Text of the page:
(Shorter bars indicate better performance)
Acer Aspire Z5700-U2112
Apple iMac (21.5-inch, spring 2010)

Multimedia multitasking (in seconds)
(Shorter bars indicate better performance)
Apple iMac (21.5-inch, spring 2010)
Acer Aspire Z5700-U2112

(Longer bars indicate better performance)
Rendering multiple CPUs  
Rendering single CPU  
Acer Aspire Z5700-U2112
Gateway One ZX6900-01e
Apple iMac (21.5-inch, spring 2010)
HP TouchSmart 300-1120

We'll credit the Acer's Core i5 560 CPU for its solid performance across our application tests. The iMac remains a formidable competitor here, especially in terms of multitasking, but that the Aspire Z5700 is able to post similar or faster performance on our other tests speaks very well of this Acer system; especially considering its lower price. Anyone with serious productivity needs in the $900 to $1,200 price range would still be wise to look for a traditional desktop, but we at least we can say with confidence that the Aspire Z5700 is among the fastest midrange all-in-ones.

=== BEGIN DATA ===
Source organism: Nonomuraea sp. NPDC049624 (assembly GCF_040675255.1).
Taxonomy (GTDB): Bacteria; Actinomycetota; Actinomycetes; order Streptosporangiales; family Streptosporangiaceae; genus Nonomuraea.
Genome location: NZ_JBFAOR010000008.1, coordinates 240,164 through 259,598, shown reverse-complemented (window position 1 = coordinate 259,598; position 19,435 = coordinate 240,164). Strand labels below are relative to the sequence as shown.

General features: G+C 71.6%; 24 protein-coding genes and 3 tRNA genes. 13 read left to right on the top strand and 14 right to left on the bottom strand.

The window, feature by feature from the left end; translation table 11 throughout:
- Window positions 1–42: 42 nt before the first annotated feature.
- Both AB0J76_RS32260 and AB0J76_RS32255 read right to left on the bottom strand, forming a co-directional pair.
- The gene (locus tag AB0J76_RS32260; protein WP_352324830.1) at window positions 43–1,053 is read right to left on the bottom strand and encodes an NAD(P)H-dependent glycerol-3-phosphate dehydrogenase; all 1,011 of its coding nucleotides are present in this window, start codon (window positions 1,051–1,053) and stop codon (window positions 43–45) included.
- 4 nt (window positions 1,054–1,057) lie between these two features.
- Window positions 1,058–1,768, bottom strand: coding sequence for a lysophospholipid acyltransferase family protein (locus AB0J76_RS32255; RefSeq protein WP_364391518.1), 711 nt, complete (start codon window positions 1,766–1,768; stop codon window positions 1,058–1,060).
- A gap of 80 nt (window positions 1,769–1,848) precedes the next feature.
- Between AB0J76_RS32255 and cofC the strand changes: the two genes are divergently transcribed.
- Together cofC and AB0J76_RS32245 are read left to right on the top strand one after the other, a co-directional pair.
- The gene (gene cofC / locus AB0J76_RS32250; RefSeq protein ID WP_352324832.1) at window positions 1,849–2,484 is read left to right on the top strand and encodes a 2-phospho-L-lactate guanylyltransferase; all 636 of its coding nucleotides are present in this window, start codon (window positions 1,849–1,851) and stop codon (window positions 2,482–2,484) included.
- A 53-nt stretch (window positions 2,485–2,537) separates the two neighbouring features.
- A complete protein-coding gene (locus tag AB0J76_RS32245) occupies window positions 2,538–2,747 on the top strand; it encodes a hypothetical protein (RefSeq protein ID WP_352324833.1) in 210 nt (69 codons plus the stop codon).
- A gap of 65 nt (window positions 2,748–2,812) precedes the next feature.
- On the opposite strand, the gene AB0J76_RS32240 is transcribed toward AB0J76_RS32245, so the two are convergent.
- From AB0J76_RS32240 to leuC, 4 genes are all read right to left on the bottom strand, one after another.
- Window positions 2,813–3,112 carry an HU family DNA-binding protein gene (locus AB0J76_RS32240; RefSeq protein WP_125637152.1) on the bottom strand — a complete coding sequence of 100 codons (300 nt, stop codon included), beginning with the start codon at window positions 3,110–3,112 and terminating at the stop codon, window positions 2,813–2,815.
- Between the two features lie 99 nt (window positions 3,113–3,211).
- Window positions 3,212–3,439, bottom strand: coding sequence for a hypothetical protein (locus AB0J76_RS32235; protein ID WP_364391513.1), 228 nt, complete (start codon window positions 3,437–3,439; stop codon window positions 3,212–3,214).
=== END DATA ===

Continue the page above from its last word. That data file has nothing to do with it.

We were also happy enough with the Aspire Z5700 as an HD video playback device. In PCs with lesser CPUs, the integrated Intel graphics chip might be an issue, but we tried watching HD content from YouTube, NetFlix, and in QuickTime and had relatively smooth experiences with each. We noticed a few hitches here and there, depending on the stream, but the content was still for the most part watchable. It's worth noting that you can ensure smooth playback if you connect a video device to the Aspire Z5700 through the HDMI port, as the video input acts independent of the system processing. Playback in that case will be just as smooth as the source device allows on any standard television.

In addition to the HDMI input, Acer included a useful assortment of other inputs on the back of the Aspire Z5700. You get two USB 2.0 jacks on the left side of the case. The right side features an SD card slot, headphone and microphone jacks, as well as a button to cycle through a few down-facing keyboard-illuminating LED settings. The back of the PC features four additional USB 2.0 jacks, as well as TV tuner and IR blaster inputs, an Ethernet port, an eSATA port, and also a set of 5.1 analog audio jacks, a feature that's not overly common on all-in-ones. You might reasonably want to connect the Aspire Z5700 to an external audio device, but we found that the built-in audio had sufficient volume and quality to project clearly across most smaller rooms.